Isoamyl alcohol is synthesized by the breakdown of an amino acid (leucine), as shown in the figure above.

Incidentally, the aldehyde used in the synthesis of isoamyl alcohol is called isovaleraldehyde and is a component of old-fashioned Asian incense. Note that if the raw sake is left at room temperature, the enzymes will change the isoamyl alcohol.

Banana-like aroma, isoamyl acetate

Isoamyl acetate has a banana-like aroma and, as mentioned earlier, is parallel to ethyl caproate as mentioned earlier. It is produced when isoamyl alcohol and acetyl CoA are combined by the enzyme AATFase.

Isoamyl alcohol + Acetyl CoA → Isoamyl acetate

The key enzyme in this reaction is AATFase. This enzyme is a little unstable and must be fermented at low temperatures in order for it to work stably. In addition, the function of AATFase is inhibited by the presence of unsaturated fatty acids. Unsaturated fatty acids are produced when the fat that is abundant on the outside of rice is broken down by the enzymes of koji. Therefore, if the rice is polished and the fat is removed, the function is stabilized and isoamyl acetate is synthesized in a stable manner. This is why ginjo-style sake is made.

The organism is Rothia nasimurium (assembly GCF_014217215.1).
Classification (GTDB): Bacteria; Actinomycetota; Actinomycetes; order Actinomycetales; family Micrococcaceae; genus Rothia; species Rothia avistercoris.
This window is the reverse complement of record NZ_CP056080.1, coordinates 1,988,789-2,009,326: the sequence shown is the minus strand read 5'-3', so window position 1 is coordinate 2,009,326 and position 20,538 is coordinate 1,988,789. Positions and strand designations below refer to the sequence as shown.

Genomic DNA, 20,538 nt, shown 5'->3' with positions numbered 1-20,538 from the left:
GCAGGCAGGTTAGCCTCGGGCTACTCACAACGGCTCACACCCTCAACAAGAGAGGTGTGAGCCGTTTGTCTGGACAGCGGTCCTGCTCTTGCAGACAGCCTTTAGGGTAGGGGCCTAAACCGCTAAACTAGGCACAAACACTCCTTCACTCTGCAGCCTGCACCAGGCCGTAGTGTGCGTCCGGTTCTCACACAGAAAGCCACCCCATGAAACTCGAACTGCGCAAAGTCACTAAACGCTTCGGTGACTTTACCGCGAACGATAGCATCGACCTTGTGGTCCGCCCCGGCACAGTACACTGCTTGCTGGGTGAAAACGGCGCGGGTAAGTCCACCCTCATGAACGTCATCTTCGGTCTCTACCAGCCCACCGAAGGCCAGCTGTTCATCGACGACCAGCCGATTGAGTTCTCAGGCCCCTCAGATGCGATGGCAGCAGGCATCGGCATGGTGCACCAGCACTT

Also, unlike the caproic acid mentioned earlier, amino acids are metabolized in the same way by all yeasts. For this reason, you can expect to find isoamyl acetate in sake made with ginjo-style brewing, albeit in varying concentrations.

In order to synthesize more isoamyl acetate, yeast that synthesizes more isoamyl alcohol has also been studied and developed. This yeast has a change in one of the enzymes that synthesizes leucine and has the ability to synthesize more leucine and also more isoamyl alcohol, resulting in an increase in the amount of isoamyl acetate.

Glue-like aroma, ethyl acetate

Here is a description of the aromatic components of sake, which have a little to do with this pathway.

First is ethyl acetate. Ethyl acetate is synthesized when acetyl CoA and ethanol, which were mentioned earlier, are combined by AATFase. Both of these substances are abundant in sake unrefined sake, and can be said to be the general aroma of sake.